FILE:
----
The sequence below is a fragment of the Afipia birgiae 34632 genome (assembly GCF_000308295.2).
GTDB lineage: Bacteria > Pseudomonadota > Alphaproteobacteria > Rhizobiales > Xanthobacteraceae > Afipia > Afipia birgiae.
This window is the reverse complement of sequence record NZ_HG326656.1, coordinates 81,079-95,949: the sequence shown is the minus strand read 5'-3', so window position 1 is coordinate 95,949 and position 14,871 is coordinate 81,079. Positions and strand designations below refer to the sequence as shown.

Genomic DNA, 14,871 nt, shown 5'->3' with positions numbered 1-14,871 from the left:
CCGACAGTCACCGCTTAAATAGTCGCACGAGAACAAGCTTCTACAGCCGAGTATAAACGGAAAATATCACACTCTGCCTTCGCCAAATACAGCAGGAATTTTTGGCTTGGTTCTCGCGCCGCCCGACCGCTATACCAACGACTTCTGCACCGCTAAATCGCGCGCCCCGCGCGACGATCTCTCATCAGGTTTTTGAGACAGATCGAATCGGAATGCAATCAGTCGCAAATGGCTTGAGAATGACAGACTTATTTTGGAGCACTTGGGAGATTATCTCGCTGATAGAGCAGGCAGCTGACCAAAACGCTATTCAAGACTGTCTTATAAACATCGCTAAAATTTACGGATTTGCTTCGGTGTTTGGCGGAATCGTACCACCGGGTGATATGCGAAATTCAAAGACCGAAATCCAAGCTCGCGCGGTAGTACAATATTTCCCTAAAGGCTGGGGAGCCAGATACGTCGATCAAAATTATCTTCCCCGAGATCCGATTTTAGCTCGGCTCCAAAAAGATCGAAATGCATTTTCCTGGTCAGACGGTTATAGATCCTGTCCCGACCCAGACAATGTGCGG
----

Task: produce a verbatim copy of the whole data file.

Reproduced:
The sequence below is a fragment of the Afipia birgiae 34632 genome (assembly GCF_000308295.2).
GTDB lineage: Bacteria > Pseudomonadota > Alphaproteobacteria > Rhizobiales > Xanthobacteraceae > Afipia > Afipia birgiae.
This window is the reverse complement of sequence record NZ_HG326656.1, coordinates 81,079-95,949: the sequence shown is the minus strand read 5'-3', so window position 1 is coordinate 95,949 and position 14,871 is coordinate 81,079. Positions and strand designations below refer to the sequence as shown.

Genomic DNA, 14,871 nt, shown 5'->3' with positions numbered 1-14,871 from the left:
CCGACAGTCACCGCTTAAATAGTCGCACGAGAACAAGCTTCTACAGCCGAGTATAAACGGAAAATATCACACTCTGCCTTCGCCAAATACAGCAGGAATTTTTGGCTTGGTTCTCGCGCCGCCCGACCGCTATACCAACGACTTCTGCACCGCTAAATCGCGCGCCCCGCGCGACGATCTCTCATCAGGTTTTTGAGACAGATCGAATCGGAATGCAATCAGTCGCAAATGGCTTGAGAATGACAGACTTATTTTGGAGCACTTGGGAGATTATCTCGCTGATAGAGCAGGCAGCTGACCAAAACGCTATTCAAGACTGTCTTATAAACATCGCTAAAATTTACGGATTTGCTTCGGTGTTTGGCGGAATCGTACCACCGGGTGATATGCGAAATTCAAAGACCGAAATCCAAGCTCGCGCGGTAGTACAATATTTCCCTAAAGGCTGGGGAGCCAGATACGTCGATCAAAATTATCTTCCCCGAGATCCGATTTTAGCTCGGCTCCAAAAAGATCGAAATGCATTTTCCTGGTCAGACGGTTATAGATCCTGTCCCGACCCAGACAATGTGCGG